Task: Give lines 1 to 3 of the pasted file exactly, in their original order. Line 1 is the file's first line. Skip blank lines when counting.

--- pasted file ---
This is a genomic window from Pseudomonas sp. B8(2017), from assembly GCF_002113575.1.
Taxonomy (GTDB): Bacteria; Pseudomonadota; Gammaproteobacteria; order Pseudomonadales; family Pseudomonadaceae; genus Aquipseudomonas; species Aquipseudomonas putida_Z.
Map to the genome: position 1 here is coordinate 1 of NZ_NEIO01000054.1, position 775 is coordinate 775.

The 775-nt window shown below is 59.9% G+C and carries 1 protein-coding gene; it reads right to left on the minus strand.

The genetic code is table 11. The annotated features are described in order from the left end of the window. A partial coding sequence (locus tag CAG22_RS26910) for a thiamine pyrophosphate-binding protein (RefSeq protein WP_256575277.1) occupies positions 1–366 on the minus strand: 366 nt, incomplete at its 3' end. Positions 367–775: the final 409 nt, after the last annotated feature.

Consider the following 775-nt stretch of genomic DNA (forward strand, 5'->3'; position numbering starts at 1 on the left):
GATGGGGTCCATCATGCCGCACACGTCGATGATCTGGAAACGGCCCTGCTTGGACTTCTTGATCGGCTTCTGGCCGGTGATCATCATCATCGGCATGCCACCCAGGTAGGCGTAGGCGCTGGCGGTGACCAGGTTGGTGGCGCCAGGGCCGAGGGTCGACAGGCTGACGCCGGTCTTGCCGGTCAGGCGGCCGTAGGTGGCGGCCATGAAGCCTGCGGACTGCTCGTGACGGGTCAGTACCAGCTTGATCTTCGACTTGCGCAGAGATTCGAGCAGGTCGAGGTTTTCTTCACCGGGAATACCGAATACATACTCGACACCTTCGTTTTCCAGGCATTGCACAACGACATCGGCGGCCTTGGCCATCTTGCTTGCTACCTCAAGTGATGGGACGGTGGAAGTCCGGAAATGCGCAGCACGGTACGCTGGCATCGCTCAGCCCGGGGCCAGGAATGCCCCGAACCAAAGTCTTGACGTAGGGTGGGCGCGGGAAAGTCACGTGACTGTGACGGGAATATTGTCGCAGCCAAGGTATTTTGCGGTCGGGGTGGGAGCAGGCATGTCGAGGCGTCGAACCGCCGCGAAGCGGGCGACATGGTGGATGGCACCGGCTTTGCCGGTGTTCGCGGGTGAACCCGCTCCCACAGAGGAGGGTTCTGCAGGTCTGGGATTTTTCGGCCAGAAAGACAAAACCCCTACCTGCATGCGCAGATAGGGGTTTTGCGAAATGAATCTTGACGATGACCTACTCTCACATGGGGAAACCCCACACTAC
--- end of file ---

This is a genomic window from Pseudomonas sp. B8(2017), from assembly GCF_002113575.1.
Taxonomy (GTDB): Bacteria; Pseudomonadota; Gammaproteobacteria; order Pseudomonadales; family Pseudomonadaceae; genus Aquipseudomonas; species Aquipseudomonas putida_Z.
Map to the genome: position 1 here is coordinate 1 of NZ_NEIO01000054.1, position 775 is coordinate 775.